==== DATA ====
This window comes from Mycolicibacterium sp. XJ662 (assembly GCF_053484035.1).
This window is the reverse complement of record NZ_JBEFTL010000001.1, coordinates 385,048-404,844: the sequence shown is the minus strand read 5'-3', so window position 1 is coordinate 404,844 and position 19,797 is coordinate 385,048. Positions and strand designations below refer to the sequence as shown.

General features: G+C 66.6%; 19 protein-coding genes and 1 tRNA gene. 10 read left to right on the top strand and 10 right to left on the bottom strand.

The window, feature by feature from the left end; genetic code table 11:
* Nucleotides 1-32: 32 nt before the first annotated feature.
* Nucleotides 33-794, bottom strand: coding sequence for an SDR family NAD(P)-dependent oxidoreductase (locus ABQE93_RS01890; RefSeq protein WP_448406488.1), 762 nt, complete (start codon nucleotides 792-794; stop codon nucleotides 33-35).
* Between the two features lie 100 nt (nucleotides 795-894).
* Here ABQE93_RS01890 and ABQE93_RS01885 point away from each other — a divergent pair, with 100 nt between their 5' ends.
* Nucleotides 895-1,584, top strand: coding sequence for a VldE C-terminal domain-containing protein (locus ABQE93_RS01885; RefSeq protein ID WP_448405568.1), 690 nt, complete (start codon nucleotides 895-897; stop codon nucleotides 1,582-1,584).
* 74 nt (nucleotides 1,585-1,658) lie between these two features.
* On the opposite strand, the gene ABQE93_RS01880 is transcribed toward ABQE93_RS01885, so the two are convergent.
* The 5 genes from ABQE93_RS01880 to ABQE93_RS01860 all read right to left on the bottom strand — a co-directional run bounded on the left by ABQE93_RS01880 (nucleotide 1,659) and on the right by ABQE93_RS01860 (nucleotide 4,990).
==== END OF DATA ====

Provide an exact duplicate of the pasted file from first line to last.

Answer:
This window comes from Mycolicibacterium sp. XJ662 (assembly GCF_053484035.1).
This window is the reverse complement of record NZ_JBEFTL010000001.1, coordinates 385,048-404,844: the sequence shown is the minus strand read 5'-3', so window position 1 is coordinate 404,844 and position 19,797 is coordinate 385,048. Positions and strand designations below refer to the sequence as shown.

General features: G+C 66.6%; 19 protein-coding genes and 1 tRNA gene. 10 read left to right on the top strand and 10 right to left on the bottom strand.

The window, feature by feature from the left end; genetic code table 11:
* Nucleotides 1-32: 32 nt before the first annotated feature.
* Nucleotides 33-794, bottom strand: coding sequence for an SDR family NAD(P)-dependent oxidoreductase (locus ABQE93_RS01890; RefSeq protein WP_448406488.1), 762 nt, complete (start codon nucleotides 792-794; stop codon nucleotides 33-35).
* Between the two features lie 100 nt (nucleotides 795-894).
* Here ABQE93_RS01890 and ABQE93_RS01885 point away from each other — a divergent pair, with 100 nt between their 5' ends.
* Nucleotides 895-1,584, top strand: coding sequence for a VldE C-terminal domain-containing protein (locus ABQE93_RS01885; RefSeq protein ID WP_448405568.1), 690 nt, complete (start codon nucleotides 895-897; stop codon nucleotides 1,582-1,584).
* 74 nt (nucleotides 1,585-1,658) lie between these two features.
* On the opposite strand, the gene ABQE93_RS01880 is transcribed toward ABQE93_RS01885, so the two are convergent.
* The 5 genes from ABQE93_RS01880 to ABQE93_RS01860 all read right to left on the bottom strand — a co-directional run bounded on the left by ABQE93_RS01880 (nucleotide 1,659) and on the right by ABQE93_RS01860 (nucleotide 4,990).